These renders by London architect James Whitaker depict a proposal for a low-cost studio space in Germany comprising a cluster of shipping containers, which are arranged to direct sunlight into the interior at different times of day (+ slideshow).
Whitaker developed the concept in 2010 while working as a photographer, after he was approached by an advertising agency interested in building a workspace in the Black Forest near the town of Hechingen.
The agency closed before the project could be realised but Whitaker recently created some detailed renderings to promote his studio’s move into digital imagery production.
The client had originally requested a design using shipping containers to reduce its cost, which formed the basis for the architect’s suggestion to cluster the metal boxes in a radial composition.
“The inspiration for the design came from crystal growths in a science laboratory and the eleventh-century castle that overlooks Hechingen,” Whitaker told Dezeen.
Hohenzollern Castle, which was reconstructed in the 19th century by King Frederick William IV of Prussia, is positioned on top of a hill near the town and features an ornate arrangement of towers in the Gothic Revival style.
The verticality of the castle’s turrets is evoked in the steeply sloping forms of the containers, which would be directed to track the path of the sun as it travels across the sky.
Before the project was halted, Whitaker had sourced a supplier for the containers in Rotterdam and a metal fabricator in Hamburg that would adapt the structures so they could be bolted together on site. The bases of the cantilevered boxes would be fixed to the tops of the lower containers to anchor them and prevent them tipping forward.
Daylight would be funnelled through the complex roof design into a central meeting area, surrounded by workspaces accommodated within the spoked single-storey interior. The structure would be raised above the ground on concrete pillars.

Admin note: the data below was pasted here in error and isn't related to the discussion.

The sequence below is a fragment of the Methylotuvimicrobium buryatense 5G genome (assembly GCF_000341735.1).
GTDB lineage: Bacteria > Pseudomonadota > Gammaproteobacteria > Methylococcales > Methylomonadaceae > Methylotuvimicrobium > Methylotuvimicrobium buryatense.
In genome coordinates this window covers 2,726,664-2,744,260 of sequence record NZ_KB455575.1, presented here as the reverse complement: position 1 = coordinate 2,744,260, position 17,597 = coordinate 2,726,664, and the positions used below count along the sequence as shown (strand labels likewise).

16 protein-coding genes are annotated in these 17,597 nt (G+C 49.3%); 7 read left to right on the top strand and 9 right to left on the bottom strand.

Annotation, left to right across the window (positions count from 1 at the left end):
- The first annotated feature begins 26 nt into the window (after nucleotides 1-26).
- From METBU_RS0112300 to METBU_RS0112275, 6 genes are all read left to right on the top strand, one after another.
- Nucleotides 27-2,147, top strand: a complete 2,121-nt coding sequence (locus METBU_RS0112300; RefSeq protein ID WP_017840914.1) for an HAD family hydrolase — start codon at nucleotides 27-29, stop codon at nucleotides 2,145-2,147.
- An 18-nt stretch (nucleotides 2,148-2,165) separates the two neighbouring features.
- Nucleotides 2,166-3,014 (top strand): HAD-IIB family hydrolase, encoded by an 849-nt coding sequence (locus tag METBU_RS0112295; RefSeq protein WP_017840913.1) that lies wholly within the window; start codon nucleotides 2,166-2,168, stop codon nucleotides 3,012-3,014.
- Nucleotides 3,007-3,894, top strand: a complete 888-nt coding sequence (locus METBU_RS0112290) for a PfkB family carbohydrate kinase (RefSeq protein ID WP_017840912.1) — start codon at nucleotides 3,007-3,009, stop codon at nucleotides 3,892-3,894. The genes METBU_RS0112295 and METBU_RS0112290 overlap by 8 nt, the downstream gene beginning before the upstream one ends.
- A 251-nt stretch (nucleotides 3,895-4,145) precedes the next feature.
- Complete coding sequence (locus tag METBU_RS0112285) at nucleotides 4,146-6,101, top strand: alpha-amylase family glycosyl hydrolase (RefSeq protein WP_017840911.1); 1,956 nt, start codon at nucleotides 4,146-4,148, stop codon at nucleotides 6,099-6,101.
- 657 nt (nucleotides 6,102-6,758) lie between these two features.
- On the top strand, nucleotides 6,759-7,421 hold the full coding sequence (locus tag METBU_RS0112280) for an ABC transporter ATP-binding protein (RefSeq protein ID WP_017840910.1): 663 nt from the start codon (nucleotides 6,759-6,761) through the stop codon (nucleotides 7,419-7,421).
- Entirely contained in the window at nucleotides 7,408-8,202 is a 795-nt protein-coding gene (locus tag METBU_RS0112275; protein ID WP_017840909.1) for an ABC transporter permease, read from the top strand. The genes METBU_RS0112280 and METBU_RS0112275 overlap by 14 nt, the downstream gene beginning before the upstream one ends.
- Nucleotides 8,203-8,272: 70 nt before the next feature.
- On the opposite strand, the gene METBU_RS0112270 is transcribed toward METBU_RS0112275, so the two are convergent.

The proposal was created for a rural site outside the town but Whitaker believes the design could be located anywhere. He added that he would like to work with a new client on developing the project further for a different site.
Whitaker also explained that his move into the world of computer-generated imagery has been informed by his experiences as a photographer and his understanding of how light, shadows and reflections alter the appearance of a building.
“In many ways visualisations and photography are very similar,” he said. “A good photograph should seduce the viewer and intrigue them to find out more; it should draw them in and trigger an emotion. Visualisations are just the same, and as such I approach them in the same way that I approach photographs.”
“With visualisations you can approach the image as you would a photo shoot in a studio,” the architect added, “manipulating the light and the materials to achieve exactly the moment you are seeking. The key then becomes bringing in that element of serendipity – making the image feel human and triggering an emotion.”
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